TR: Part of it is that the academy is more stratified than it used to be, and inequalities are more visible. But I also think that I do have a privileged position in comparison with many other academic workers. Universities have gotten worse for a lot of people. There are campuses where labor conditions are terrible: more adjunct labor, more people in much more precarious positions, and many who have worse jobs than they did ten years ago.
Part of it is that people are rightly mad at the system but then take it out on me. It's easier to punch up, and online interaction is a depersonalized way to express that anger.
CP: Although punching down is such a taboo, even if you aren’t aware of someone’s status. If you're snarky, then it's like, "Oh my God, you're punching down. You're a horrible person." I don't even actually know how I feel about that. It seems to me that if we're on Twitter, and not on a faculty meeting, on a certain level, everybody's the same.
But I also know what you mean. It is a general belief that if you're punching up, anything you say is fair game, no matter how hurtful or inaccurate, and you’re right—it’s depersonalized.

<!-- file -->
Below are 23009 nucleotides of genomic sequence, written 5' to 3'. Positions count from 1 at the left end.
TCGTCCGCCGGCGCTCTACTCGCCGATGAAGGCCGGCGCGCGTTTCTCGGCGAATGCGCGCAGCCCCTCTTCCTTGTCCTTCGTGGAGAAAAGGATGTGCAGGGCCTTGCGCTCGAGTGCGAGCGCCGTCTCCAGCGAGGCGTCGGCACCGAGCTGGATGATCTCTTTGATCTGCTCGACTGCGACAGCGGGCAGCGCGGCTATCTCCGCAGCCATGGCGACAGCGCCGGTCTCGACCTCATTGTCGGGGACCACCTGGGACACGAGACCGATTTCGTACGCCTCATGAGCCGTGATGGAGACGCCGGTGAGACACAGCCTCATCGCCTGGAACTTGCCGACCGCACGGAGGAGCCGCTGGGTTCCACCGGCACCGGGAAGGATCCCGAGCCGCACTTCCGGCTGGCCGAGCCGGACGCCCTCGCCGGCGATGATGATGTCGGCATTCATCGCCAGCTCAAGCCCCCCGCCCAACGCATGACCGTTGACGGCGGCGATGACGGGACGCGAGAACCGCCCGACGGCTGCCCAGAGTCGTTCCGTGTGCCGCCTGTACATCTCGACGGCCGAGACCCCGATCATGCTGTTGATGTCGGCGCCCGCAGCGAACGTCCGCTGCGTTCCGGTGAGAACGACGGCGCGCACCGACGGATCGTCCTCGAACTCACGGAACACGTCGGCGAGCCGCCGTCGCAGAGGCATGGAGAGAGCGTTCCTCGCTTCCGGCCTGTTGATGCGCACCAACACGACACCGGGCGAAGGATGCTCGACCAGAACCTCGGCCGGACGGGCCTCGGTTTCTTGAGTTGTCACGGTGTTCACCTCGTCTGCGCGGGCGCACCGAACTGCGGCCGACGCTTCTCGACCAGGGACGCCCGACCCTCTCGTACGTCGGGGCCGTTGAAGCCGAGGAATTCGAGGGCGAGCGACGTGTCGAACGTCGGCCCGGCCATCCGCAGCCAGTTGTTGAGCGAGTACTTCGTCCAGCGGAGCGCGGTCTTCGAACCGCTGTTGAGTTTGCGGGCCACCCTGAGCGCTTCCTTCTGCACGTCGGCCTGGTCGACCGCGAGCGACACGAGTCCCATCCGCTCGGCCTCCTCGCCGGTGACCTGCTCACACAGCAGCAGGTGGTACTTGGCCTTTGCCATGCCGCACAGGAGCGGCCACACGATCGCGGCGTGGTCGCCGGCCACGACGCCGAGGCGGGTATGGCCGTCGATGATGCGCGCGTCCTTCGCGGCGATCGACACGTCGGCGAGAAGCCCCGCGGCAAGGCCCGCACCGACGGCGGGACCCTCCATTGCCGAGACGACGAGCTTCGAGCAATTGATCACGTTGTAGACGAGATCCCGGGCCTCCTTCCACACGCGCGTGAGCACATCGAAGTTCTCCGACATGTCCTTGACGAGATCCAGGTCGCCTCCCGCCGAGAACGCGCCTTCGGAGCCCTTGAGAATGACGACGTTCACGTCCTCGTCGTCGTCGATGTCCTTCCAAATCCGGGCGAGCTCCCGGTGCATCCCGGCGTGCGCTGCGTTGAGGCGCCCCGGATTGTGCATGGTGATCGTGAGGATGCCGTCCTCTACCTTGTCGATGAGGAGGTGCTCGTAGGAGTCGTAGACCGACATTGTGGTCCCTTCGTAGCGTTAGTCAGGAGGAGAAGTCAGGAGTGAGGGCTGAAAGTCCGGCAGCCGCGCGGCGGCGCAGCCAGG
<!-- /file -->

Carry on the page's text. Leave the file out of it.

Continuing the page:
TR: Oh yes. Some people were tweeting who I kind of know, and I've never done anything bad to them as far as I know. But it’s an interesting game. This time, and the last time I had a tweet go viral in this negative way, I also got many new followers. So I think there's also this hope that their tweet will also get a lot of attention. There's a perverse incentive to troll: not to engage or even criticize constructively, but to get more likes, retweets, and followers.
CP: And to emphasize what you said: we're in a period where things are genuinely getting worse for most people who teach in universities, a big restructuring that the Covid-19 pandemic has accelerated. But there's also a pervasive belief among people on the margins of academic labor that if we who had tenure-stream positions cared enough to do something, it would change their lives.
TR: It depends, obviously, on the institution, but in the University of California, I think tenured faculty actually do have a significant amount of power. In my department, we've all been on the same page—we do not want to rely on adjunct labor. We do use what we call "unit 18 lecturers," but as they're intended: to replace faculty on sabbatical and in administrative appointments and have them be people who recently got a degree to use the job as a stepping stone. Many of our unit 18 lecturers have done that. We don't have any long-term adjunct faculty at all.